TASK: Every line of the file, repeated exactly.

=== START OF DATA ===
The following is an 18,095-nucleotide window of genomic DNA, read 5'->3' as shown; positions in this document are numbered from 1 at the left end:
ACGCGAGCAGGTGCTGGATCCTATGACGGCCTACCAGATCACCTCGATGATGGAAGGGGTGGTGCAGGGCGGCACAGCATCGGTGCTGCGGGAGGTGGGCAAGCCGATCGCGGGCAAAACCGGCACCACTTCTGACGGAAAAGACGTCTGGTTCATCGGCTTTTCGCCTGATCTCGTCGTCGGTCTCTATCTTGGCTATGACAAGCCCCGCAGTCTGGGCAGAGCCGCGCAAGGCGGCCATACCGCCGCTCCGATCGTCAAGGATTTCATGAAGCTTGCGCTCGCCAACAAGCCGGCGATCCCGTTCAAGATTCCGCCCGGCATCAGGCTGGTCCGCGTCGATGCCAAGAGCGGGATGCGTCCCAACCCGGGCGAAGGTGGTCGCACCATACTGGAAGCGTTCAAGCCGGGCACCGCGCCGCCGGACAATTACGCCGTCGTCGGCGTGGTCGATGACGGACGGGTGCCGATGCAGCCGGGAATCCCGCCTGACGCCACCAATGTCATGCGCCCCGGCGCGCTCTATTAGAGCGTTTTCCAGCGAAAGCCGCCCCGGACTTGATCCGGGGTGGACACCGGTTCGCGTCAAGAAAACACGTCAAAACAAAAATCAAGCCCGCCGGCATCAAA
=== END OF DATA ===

The following is an 18,095-nucleotide window of genomic DNA, read 5'->3' as shown; positions in this document are numbered from 1 at the left end:
ACGCGAGCAGGTGCTGGATCCTATGACGGCCTACCAGATCACCTCGATGATGGAAGGGGTGGTGCAGGGCGGCACAGCATCGGTGCTGCGGGAGGTGGGCAAGCCGATCGCGGGCAAAACCGGCACCACTTCTGACGGAAAAGACGTCTGGTTCATCGGCTTTTCGCCTGATCTCGTCGTCGGTCTCTATCTTGGCTATGACAAGCCCCGCAGTCTGGGCAGAGCCGCGCAAGGCGGCCATACCGCCGCTCCGATCGTCAAGGATTTCATGAAGCTTGCGCTCGCCAACAAGCCGGCGATCCCGTTCAAGATTCCGCCCGGCATCAGGCTGGTCCGCGTCGATGCCAAGAGCGGGATGCGTCCCAACCCGGGCGAAGGTGGTCGCACCATACTGGAAGCGTTCAAGCCGGGCACCGCGCCGCCGGACAATTACGCCGTCGTCGGCGTGGTCGATGACGGACGGGTGCCGATGCAGCCGGGAATCCCGCCTGACGCCACCAATGTCATGCGCCCCGGCGCGCTCTATTAGAGCGTTTTCCAGCGAAAGCCGCCCCGGACTTGATCCGGGGTGGACACCGGTTCGCGTCAAGAAAACACGTCAAAACAAAAATCAAGCCCGCCGGCATCAAA